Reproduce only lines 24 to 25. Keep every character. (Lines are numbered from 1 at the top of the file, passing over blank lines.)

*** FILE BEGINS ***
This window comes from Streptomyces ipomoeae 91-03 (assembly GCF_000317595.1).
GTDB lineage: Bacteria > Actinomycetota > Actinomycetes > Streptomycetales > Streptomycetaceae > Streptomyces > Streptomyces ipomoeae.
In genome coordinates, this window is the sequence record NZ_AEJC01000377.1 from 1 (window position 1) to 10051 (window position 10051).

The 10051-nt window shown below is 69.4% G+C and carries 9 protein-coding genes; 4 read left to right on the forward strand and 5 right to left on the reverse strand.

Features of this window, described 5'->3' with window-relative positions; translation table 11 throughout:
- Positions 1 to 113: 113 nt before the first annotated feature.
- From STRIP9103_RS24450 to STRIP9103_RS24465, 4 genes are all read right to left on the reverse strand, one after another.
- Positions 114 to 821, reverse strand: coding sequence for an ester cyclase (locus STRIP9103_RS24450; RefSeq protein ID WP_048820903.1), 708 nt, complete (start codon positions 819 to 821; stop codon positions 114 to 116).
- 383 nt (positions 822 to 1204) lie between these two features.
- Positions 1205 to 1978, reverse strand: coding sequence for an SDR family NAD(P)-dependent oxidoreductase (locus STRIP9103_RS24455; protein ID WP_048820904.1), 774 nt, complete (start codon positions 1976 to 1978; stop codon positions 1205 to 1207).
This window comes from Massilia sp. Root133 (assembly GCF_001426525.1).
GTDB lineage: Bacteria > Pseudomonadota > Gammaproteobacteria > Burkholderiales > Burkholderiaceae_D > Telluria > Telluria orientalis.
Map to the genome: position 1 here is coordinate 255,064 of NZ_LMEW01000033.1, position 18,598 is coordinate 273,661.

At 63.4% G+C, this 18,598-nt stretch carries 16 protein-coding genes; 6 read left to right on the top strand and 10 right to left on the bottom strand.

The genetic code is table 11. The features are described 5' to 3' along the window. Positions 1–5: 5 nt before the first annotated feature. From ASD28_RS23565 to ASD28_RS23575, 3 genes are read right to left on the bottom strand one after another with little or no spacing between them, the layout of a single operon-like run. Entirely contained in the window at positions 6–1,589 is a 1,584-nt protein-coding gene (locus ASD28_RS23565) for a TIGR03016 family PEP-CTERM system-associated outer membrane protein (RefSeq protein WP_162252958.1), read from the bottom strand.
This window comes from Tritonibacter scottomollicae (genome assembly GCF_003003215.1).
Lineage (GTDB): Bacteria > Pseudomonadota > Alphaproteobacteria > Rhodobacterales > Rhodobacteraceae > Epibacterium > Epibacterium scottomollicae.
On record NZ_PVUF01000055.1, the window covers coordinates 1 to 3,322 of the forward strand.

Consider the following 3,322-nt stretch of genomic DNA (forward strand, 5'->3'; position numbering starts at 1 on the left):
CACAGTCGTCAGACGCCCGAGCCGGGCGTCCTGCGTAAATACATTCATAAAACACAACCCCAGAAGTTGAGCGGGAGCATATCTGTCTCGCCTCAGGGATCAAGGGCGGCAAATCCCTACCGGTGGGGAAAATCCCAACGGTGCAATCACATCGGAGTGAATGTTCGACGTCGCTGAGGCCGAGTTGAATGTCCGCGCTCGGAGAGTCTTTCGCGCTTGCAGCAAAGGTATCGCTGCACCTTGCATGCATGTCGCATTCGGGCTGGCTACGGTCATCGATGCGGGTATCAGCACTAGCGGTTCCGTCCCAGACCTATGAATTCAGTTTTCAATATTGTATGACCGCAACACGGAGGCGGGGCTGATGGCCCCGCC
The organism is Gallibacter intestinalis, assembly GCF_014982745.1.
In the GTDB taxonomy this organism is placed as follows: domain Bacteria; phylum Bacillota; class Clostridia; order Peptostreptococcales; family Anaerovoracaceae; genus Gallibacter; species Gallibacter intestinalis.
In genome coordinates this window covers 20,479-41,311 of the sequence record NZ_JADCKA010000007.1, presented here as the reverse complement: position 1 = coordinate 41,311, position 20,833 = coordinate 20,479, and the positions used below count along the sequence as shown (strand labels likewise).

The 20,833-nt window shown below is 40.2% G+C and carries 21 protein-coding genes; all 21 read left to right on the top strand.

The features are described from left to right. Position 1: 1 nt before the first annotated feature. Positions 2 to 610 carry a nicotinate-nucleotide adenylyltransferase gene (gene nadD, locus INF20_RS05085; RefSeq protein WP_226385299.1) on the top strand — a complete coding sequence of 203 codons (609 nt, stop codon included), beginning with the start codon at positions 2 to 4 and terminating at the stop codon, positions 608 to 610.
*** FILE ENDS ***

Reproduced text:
The 20,833-nt window shown below is 40.2% G+C and carries 21 protein-coding genes; all 21 read left to right on the top strand.

The features are described from left to right. Position 1: 1 nt before the first annotated feature. Positions 2 to 610 carry a nicotinate-nucleotide adenylyltransferase gene (gene nadD, locus INF20_RS05085; RefSeq protein WP_226385299.1) on the top strand — a complete coding sequence of 203 codons (609 nt, stop codon included), beginning with the start codon at positions 2 to 4 and terminating at the stop codon, positions 608 to 610.